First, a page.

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01.09.2009 | Review Article | Ausgabe 9/2009

Sports Medicine 9/2009

Do ‘Mind over Muscle’ Strategies Work?

Examining the Effects of Attentional Association and Dissociation on Exertional, Affective and Physiological Responses to Exercise

Sports Medicine > Ausgabe 9/2009
Erik Lind, Amy S. Welch, Dr Panteleimon Ekkekakis
Wichtige Hinweise

Electronic Supplementary Material

Supplementary material is available for this article at 10.​2165/​11315120-000000000-00000 and is accessible for authorized users.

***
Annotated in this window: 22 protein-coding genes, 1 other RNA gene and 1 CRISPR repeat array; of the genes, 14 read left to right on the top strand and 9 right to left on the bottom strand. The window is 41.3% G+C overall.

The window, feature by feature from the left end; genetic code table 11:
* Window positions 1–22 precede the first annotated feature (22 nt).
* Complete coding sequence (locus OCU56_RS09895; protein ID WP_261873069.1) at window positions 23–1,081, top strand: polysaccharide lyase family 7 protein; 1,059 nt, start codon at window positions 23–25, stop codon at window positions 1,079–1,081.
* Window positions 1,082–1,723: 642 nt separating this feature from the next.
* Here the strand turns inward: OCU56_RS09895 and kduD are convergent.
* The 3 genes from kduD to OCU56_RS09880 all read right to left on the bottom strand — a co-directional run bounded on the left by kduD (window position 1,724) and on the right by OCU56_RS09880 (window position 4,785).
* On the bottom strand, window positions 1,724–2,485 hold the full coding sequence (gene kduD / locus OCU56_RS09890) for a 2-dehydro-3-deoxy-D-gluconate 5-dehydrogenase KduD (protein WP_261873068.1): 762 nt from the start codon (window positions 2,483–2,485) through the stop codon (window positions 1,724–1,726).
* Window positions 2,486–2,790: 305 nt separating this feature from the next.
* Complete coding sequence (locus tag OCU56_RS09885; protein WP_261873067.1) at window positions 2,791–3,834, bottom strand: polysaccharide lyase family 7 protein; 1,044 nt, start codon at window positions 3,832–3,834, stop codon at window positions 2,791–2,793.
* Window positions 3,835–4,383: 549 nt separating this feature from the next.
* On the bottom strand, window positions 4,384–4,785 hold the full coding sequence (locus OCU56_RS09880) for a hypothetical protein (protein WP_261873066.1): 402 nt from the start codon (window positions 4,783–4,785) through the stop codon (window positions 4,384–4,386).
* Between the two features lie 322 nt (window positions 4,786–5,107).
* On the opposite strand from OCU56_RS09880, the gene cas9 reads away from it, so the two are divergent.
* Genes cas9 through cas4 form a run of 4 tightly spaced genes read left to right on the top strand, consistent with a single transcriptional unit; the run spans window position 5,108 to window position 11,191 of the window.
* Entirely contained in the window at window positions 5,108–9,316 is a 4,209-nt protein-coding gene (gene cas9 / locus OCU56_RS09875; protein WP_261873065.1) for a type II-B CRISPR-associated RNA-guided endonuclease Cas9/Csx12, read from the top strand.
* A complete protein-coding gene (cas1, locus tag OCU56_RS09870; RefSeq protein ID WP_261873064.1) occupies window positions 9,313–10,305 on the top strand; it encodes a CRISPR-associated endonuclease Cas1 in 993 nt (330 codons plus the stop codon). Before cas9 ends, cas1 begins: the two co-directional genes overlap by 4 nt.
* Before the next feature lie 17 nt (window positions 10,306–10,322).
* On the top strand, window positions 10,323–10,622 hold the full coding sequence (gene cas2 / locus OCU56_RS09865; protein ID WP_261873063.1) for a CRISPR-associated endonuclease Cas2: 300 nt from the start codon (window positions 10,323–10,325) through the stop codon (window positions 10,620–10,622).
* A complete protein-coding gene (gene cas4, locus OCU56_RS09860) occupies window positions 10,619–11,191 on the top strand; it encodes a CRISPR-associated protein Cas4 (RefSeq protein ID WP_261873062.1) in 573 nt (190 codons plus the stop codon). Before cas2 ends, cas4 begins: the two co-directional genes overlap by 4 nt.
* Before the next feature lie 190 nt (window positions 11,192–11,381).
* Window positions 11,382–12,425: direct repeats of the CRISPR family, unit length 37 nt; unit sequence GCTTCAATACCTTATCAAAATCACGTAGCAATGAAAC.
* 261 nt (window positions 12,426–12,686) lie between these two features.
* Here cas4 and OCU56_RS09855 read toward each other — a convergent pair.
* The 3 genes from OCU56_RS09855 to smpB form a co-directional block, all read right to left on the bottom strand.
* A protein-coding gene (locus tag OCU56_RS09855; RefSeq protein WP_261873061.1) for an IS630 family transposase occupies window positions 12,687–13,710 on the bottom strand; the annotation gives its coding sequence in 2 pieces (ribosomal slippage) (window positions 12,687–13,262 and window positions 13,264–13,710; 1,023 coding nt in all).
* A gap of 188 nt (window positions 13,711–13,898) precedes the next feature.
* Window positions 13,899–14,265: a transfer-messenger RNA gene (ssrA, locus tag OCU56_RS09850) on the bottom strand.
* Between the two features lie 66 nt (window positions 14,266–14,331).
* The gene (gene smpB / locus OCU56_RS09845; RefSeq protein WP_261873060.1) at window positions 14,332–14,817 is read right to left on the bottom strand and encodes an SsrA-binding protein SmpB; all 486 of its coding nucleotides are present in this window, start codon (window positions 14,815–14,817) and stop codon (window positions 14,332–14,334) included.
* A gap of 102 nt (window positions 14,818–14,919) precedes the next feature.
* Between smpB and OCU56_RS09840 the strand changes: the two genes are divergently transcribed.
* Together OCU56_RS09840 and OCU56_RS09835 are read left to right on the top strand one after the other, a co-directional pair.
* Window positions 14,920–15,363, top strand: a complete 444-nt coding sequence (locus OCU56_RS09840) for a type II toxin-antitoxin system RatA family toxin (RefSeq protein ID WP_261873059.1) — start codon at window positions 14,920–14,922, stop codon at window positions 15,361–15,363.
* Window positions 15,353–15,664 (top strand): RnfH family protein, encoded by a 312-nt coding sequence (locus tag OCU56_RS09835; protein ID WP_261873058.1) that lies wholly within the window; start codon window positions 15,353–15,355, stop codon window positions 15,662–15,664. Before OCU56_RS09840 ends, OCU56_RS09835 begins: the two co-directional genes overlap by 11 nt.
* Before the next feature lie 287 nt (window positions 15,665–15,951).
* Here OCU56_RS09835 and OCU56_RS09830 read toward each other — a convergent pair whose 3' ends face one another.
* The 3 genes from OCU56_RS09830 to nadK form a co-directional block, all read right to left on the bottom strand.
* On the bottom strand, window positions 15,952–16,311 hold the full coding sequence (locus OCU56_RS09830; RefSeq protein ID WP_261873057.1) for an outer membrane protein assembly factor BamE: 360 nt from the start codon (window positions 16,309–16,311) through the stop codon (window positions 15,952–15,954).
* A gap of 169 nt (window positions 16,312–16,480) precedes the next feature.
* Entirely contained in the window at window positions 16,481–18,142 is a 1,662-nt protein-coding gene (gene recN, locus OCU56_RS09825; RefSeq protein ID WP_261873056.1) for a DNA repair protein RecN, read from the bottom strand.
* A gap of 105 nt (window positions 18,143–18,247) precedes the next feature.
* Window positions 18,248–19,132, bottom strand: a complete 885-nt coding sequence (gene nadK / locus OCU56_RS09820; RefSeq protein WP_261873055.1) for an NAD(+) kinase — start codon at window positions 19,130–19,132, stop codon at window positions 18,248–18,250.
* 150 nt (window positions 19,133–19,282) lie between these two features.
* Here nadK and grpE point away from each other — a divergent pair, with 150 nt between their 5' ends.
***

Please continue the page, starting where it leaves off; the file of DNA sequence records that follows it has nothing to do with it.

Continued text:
Despite the well established physical and psychological benefits derived from leading a physically active life, rates of sedentary behaviour remain high. Dropout and non-compliance are major contributors to the problem of physical inactivity. Perceptions of exertion, affective responses (e.g. displeasure or discomfort), and physiological stress could make the exercise experience aversive, particularly for beginners. Shifting one’s attentional focus towards environmental stimuli (dissociation) instead of one’s body (association) has been theorized to enhance psychological responses and attenuate physiological stress. Research evidence on the effectiveness of attentional focus strategies, however, has been perplexing, covering the entire gamut of possible outcomes (association and dissociation having been shown to be both effective and ineffective). This article examines the effects of manipulations of attentional focus on exertional and affective responses, as well as on exercise economy and tolerance. The possible roles of the characteristics of the exercise stimulus (intensity, duration) and the exercise participants, methodological issues, and limitations of experimental designs are discussed. In particular, the critical role of exercise intensity is emphasized. Dissociative strategies may be more effective in reducing perceptions of exertion and enhancing affective responses at low to moderate exercise intensities, but their effectiveness may be diminished at higher and nearmaximal levels, at which physiological cues dominate. Conversely, associative strategies could enable the exerciser to regulate intensity to avoid injury or overexertion. Thus, depending on intensity, both strategies have a place in the ‘toolbox’ of the public health or exercise practitioner as methods of enhancing the exercise experience and promoting long-term compliance.

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